Did you know? Today is Back to the Future Day! This is the day Marty and Doc Brown traveled to in "Back to the Future Part II."
Fans have been waiting years for 26 years for this day to see if the future of the movie was anything like the future we're living in right now. Sadly, we don't have flying DeLoreans or fusion reactors that run on garbage. But the film actually came close in predicting 10 technologies we have today. They're not exactly like they are in the movie, but they do exist! And who knows: maybe the Cubs will come back and go on to win the World Series, and that prediction will come true, too.
Here are 10 technologies "Back to the Future Part II" predicted:
Marty's pink getaway hoverboard was one of the biggest scene-stealers in the movie. But even though they're not as common as they are in Hill Valley in the movie, they do exist. Here's a hoverboard Lexus helped develop:
As you can see, it's a skateboard that hovers! It can even go over water. Unfortunately, it only works on this special magnetic skate park. We still have a long way to go.
2. Video Calling
Remember this scene where Needles (played by Red Hot Chili Peppers bassist Flea) video chats with future Marty?
We've had this exact technology for awhile. Skype, Apple FaceTime, Google Hangouts and many other video chat programs do this with much higher video quality than it seems like Marty is getting.
3. Flat Screen TVs
It's easy to forget that back in 1989 when this movie came out, there was no such thing as a flat screen TV. Almost all TVs had cathode ray tubes and looked more like big square boxes. Not only do the future McFlys watch flat TVs that hang on the wall, they can watch multiple channels at once.
4. 3-D Movies
3-D movies are all the rage right now, but they had 3-D movies back in the '80s as well. They even had them back in 1955, too! In future Hill Valley, 3-D looks more like this:
But in our real-life future, we have 3-D TVs, 3-D handheld devices and more. We don't have this exact technology, but we do have 3-D optical illusions being used on a regular basis, like this famous Tupac performance:
But inventors are working on a real-life holographic projector. This device uses lasers to create plasma in mid-air. We have a long way to go, though. Here's what it looks like:
5. Phone Glasses
Here's Marty Jr. and Marlene wearing VR goggles that also double as video phones:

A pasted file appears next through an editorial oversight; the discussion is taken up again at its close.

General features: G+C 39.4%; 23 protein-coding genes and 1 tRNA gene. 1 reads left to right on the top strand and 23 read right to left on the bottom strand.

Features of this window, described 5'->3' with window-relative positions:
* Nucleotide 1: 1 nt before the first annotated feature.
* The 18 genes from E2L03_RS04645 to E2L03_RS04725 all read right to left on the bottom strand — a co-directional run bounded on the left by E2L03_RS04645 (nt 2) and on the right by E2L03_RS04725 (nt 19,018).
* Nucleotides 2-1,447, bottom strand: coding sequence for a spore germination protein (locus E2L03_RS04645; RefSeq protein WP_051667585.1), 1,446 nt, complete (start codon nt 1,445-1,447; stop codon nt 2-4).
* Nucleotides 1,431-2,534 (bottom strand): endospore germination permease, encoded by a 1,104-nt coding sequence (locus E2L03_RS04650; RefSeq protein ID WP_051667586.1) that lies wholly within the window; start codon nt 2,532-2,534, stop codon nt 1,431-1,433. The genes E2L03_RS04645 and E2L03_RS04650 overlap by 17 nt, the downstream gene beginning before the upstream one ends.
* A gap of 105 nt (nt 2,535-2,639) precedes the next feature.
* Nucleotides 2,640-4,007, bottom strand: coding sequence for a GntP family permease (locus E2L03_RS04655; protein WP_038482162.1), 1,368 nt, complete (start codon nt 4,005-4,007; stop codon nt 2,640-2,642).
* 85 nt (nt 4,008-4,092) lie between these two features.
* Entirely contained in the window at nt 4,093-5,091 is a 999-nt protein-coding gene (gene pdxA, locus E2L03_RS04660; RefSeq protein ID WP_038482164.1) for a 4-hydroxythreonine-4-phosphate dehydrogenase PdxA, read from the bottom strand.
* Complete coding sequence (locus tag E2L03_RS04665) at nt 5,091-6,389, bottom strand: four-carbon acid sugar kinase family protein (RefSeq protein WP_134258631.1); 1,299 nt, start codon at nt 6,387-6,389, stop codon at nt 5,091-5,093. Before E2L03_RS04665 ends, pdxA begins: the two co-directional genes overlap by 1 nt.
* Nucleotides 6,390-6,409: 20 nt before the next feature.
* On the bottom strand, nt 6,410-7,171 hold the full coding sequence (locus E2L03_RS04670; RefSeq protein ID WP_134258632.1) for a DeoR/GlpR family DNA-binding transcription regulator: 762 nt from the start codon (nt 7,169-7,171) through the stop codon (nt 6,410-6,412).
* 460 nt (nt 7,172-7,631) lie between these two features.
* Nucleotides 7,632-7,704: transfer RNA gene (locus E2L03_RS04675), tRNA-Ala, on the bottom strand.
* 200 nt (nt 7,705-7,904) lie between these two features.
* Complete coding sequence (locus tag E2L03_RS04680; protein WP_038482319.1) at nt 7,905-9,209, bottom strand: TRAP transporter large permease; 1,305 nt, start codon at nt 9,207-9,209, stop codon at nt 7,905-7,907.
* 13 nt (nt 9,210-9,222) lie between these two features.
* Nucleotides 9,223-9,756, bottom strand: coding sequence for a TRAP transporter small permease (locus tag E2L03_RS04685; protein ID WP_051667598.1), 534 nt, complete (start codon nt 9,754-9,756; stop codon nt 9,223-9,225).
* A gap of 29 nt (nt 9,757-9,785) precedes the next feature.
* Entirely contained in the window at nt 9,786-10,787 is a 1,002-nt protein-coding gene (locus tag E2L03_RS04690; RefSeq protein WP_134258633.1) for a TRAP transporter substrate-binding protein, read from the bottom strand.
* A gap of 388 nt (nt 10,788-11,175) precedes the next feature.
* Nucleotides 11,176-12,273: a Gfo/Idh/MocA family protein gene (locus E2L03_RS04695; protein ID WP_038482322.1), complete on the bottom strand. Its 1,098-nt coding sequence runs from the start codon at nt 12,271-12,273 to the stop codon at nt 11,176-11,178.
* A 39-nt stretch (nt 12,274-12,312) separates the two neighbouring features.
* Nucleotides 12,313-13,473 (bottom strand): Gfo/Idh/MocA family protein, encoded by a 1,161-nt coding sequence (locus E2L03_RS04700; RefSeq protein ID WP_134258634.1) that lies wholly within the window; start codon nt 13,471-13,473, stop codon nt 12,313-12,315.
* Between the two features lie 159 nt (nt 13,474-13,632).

Remember Google Glass, anyone? Google's wearable face computer has a lot of the functionality of these big glasses at only a fraction of the size. People look just as silly wearing them, however!
6. Self-lacing Sneakers
Nike came out with the Air Mag replica sneakers back in 2011. They were a limited run just for collectors, with proceeds benefiting Michael J. Fox's Parkinson's Disease research fund. They look just like the movie shoes with lights and everything, but they don't have power laces.
But Nike designer Tinker Hatfield promised in an interview that we'd see power lacing sneakers this year.
7. Smart Homes
Many homes in 2015 are completely wired. The lights, temperature, security and windows can be controlled by voice or by smartphone app. The McFlys' future home has automatic lights, doors and security as well.
8. Biometric Scanning
If you're reading this on a late model iPhone or Galaxy or one of several other phones with fingerprint scanners, you know about biometric technology. In the clip you just watched you can see the police open Jennifer's home with their thumbprints. Future Biff also pays for a taxi by scanning his thumb.
9. Hands-free gaming
Remember this scene featuring a very, very young Elijah Wood (from the "Lord of the Rings" movies)?
"You mean you have to use your hands?" Even though video games these days are still mostly buttons and joysticks, the Xbox Kinect makes it possible to play video games with just your body.
In the future of Hill Valley, 2015, news is reported on by flying "hovercams." Here's a clip that's from the Universal Studios ride, but the same technology shows up in the movie when Griff and his gang are getting arrested.
If you've followed Komando.com at all the past few years, you know all about hovering cameras. Drones are all over the news recently, but they're also capturing the news. CNN is one of many organizations using drones to capture footage never before possible, like this from the recent earthquake in Nepal: